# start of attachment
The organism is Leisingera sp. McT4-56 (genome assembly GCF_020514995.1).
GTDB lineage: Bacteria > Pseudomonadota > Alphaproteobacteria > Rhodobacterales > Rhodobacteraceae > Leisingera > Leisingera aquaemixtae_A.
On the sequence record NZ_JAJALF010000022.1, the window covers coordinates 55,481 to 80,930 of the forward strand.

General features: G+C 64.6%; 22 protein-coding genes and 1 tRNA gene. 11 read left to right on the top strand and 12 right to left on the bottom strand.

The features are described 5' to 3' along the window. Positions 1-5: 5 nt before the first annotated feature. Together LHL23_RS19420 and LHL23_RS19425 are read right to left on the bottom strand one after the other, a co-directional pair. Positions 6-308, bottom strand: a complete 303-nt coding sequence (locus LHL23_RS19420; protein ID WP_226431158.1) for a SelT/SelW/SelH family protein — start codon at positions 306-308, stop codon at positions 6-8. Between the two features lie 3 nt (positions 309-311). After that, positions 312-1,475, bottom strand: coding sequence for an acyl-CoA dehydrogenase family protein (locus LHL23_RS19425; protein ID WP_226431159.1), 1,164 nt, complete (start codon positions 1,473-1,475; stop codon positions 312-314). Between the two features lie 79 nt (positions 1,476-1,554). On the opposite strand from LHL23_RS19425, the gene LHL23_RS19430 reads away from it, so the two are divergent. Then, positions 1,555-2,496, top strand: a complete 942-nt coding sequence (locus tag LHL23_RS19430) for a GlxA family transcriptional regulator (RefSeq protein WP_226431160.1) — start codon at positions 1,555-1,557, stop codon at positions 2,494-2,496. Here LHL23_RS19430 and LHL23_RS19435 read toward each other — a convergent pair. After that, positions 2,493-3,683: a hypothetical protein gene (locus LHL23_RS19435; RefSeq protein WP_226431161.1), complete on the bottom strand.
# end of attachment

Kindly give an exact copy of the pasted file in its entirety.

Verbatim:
The organism is Leisingera sp. McT4-56 (genome assembly GCF_020514995.1).
GTDB lineage: Bacteria > Pseudomonadota > Alphaproteobacteria > Rhodobacterales > Rhodobacteraceae > Leisingera > Leisingera aquaemixtae_A.
On the sequence record NZ_JAJALF010000022.1, the window covers coordinates 55,481 to 80,930 of the forward strand.

General features: G+C 64.6%; 22 protein-coding genes and 1 tRNA gene. 11 read left to right on the top strand and 12 right to left on the bottom strand.

The features are described 5' to 3' along the window. Positions 1-5: 5 nt before the first annotated feature. Together LHL23_RS19420 and LHL23_RS19425 are read right to left on the bottom strand one after the other, a co-directional pair. Positions 6-308, bottom strand: a complete 303-nt coding sequence (locus LHL23_RS19420; protein ID WP_226431158.1) for a SelT/SelW/SelH family protein — start codon at positions 306-308, stop codon at positions 6-8. Between the two features lie 3 nt (positions 309-311). After that, positions 312-1,475, bottom strand: coding sequence for an acyl-CoA dehydrogenase family protein (locus LHL23_RS19425; protein ID WP_226431159.1), 1,164 nt, complete (start codon positions 1,473-1,475; stop codon positions 312-314). Between the two features lie 79 nt (positions 1,476-1,554). On the opposite strand from LHL23_RS19425, the gene LHL23_RS19430 reads away from it, so the two are divergent. Then, positions 1,555-2,496, top strand: a complete 942-nt coding sequence (locus tag LHL23_RS19430) for a GlxA family transcriptional regulator (RefSeq protein WP_226431160.1) — start codon at positions 1,555-1,557, stop codon at positions 2,494-2,496. Here LHL23_RS19430 and LHL23_RS19435 read toward each other — a convergent pair. After that, positions 2,493-3,683: a hypothetical protein gene (locus LHL23_RS19435; RefSeq protein WP_226431161.1), complete on the bottom strand.